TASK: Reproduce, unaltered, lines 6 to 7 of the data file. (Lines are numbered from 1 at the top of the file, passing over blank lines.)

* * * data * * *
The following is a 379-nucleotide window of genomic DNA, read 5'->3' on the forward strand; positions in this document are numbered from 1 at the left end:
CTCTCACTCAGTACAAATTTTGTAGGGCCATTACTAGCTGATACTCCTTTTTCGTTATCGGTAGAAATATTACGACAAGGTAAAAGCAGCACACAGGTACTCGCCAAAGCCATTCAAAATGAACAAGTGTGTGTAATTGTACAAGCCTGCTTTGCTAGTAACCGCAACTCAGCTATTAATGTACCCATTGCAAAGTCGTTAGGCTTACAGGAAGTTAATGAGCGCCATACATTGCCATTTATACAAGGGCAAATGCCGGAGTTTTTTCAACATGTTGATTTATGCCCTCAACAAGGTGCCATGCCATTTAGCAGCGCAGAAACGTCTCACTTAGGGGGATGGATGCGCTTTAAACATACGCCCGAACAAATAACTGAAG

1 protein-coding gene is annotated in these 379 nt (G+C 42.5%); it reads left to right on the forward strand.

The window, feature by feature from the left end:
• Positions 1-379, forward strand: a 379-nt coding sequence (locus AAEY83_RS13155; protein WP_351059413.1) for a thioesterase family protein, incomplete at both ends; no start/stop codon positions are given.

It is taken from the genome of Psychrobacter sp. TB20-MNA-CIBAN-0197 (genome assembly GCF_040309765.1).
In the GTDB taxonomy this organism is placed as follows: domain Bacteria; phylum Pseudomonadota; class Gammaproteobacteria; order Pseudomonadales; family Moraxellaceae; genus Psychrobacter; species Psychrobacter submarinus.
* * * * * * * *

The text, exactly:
It is taken from the genome of Psychrobacter sp. TB20-MNA-CIBAN-0197 (genome assembly GCF_040309765.1).
In the GTDB taxonomy this organism is placed as follows: domain Bacteria; phylum Pseudomonadota; class Gammaproteobacteria; order Pseudomonadales; family Moraxellaceae; genus Psychrobacter; species Psychrobacter submarinus.